New Brunswick No Longer a Food Desert Thanks to Key Food Grand Opening

By: Nicolette Accardi

New Brunswick has opened a new grocery store this past year at the convenient location of Kirkpatrick Street to replace Fresh Grocer that was there earlier this year.

Key Food is the grocery store that filled the vacant space that was in the New Brunswick Health and Wellness Plaza where Fresh Grocer, which closed down in May 2014 due to owing $800,000 in rent, used to be located.

In April, New Brunswick Parking Authority approved a 20-year lease for the space.

According to a press release done by the city of New Brunswick, the Director of Food and Beverage for Key Food Marketplace in New Brunswick, Stephanie Kim, aims for affordable prices for the New Brunswick community.

“Our goals are simple: Good, fresh food, affordable prices and active involvement in the communities that we serve,” Kim said.

Mayor Jim Cahill is also very pleased to be able to provide New Brunswick with this resource.

“We’re pleased to be able to offer this resource to the New Brunswick community and look forward to being able to reap the benefits of its offerings of healthy, fresh food,” said Cahill.

Residents will no longer have to travel to neighboring towns such as Highland Park and Edison to shop for affordable groceries. The nearest grocery stores before Key Food were Bravo and the Stop & Shop in Highland Park.

“The fact that I can now walk to get fresh produce and simple items like meat and baked goods is great. I feel like it is now definitely easier to eat healthy with a supermarket here,” said New Brunswick resident Christine Tynes. “There is a lot of temptation with restaurants on every corner, but now there is no excuse because people can buy their food from the market.”

The store sells a number of items, including fresh produce, meat, baked goods, seafood and international foods. There is also a fresh juice bar and a bistro.

New Brunswick is a place full of endless food options, which some contribute to why the city was missing a grocery store for so long.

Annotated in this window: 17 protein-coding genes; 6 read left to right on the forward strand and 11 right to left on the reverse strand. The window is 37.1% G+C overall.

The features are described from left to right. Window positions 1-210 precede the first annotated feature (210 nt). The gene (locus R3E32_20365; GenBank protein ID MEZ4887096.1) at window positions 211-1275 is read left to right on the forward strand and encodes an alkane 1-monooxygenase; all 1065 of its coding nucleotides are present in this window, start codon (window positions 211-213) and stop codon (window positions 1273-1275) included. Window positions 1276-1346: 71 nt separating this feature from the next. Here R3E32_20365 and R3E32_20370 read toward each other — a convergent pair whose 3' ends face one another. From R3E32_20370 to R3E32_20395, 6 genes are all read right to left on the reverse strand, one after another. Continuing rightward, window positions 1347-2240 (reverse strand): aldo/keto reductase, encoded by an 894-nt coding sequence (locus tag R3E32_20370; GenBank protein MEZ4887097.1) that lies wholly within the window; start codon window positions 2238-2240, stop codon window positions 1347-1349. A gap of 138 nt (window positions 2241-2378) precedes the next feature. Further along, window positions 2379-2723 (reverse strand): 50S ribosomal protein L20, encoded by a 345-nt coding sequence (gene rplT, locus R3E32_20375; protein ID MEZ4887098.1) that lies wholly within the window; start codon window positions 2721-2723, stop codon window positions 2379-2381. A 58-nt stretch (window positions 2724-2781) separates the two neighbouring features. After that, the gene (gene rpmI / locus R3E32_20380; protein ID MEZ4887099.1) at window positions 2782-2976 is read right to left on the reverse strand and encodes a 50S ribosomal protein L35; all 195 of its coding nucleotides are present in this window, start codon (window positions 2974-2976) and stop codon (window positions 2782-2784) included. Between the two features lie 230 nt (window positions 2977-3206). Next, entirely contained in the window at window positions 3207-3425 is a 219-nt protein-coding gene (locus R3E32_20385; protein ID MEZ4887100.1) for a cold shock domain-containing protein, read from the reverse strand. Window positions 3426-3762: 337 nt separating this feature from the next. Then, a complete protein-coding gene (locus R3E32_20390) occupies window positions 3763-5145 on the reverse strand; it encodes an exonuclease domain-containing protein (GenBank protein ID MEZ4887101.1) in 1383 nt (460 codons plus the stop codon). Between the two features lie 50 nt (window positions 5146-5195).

“The city of New Brunswick has multiple delis and small businesses on almost every street,” said New Brunswick resident Malik Hussein. “New Brunswick is a food desert, or used to be a food desert I should say and really needed this food store.”

According to the United States Department of Agriculture, food deserts are defined as urban neighborhoods and rural towns without ready access to fresh, healthy and affordable food.

“I think this food store is really good for the Rutgers students as well,” Hussein said. “Kids living off-campus don’t have to go all the way to Target or Stop & Shop to just get food.”

Rutgers University students with off-campus housing can save money by buying their own groceries versus purchasing a meal plan that could cost up to $1,925-$2,600.

Students on a meal plan can still take advantage of the new Key Food Store. Instead of wasting money on meals or less, they can purchase food items in bulk for cheap.

First-year student Kaelyn Wycoff said she enjoys going to the new food store to get fresh food to bring back to her dormitory.

“I truly enjoy how there’s a place so close to campus where I can buy fresh food,” Wyckoff said. “I buy fresh produce in bulk such as oranges, apples and carrots as well as snack foods.”

Key Food is based in Staten Island and provides service to New Jersey, New York, Pennsylvania and Connecticut.

 

 

 

 

 

 

 

 

 

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